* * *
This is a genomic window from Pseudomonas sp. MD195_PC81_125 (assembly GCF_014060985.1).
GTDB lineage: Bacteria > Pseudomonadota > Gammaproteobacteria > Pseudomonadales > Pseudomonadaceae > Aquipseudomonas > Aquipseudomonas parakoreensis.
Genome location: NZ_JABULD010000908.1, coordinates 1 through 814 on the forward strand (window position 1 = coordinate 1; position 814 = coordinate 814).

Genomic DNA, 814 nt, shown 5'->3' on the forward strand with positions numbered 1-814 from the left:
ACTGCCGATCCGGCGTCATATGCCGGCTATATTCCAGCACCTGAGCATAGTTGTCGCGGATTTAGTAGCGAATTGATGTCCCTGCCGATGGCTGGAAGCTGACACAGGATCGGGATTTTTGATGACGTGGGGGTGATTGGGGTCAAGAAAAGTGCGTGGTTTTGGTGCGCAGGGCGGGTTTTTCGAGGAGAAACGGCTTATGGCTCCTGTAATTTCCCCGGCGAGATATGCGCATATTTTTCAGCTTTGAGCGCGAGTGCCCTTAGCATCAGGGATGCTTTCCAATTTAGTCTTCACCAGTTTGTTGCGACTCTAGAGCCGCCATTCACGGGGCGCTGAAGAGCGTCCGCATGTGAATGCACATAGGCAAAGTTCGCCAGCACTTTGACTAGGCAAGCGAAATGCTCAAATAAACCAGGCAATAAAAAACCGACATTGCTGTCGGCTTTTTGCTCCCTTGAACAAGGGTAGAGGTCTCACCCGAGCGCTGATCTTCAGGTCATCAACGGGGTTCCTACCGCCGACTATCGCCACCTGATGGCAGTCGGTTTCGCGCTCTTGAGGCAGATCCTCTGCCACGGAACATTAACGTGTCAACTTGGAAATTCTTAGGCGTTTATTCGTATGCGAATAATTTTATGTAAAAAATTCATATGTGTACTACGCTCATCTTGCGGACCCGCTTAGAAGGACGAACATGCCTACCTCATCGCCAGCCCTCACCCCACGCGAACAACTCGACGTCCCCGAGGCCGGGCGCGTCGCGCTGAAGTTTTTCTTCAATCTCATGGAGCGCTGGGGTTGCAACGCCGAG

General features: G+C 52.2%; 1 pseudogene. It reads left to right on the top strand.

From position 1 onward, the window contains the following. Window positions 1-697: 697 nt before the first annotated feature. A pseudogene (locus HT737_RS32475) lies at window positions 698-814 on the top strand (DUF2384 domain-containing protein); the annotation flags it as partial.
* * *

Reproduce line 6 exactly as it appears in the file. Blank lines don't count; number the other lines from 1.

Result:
General features: G+C 52.2%; 1 pseudogene. It reads left to right on the top strand.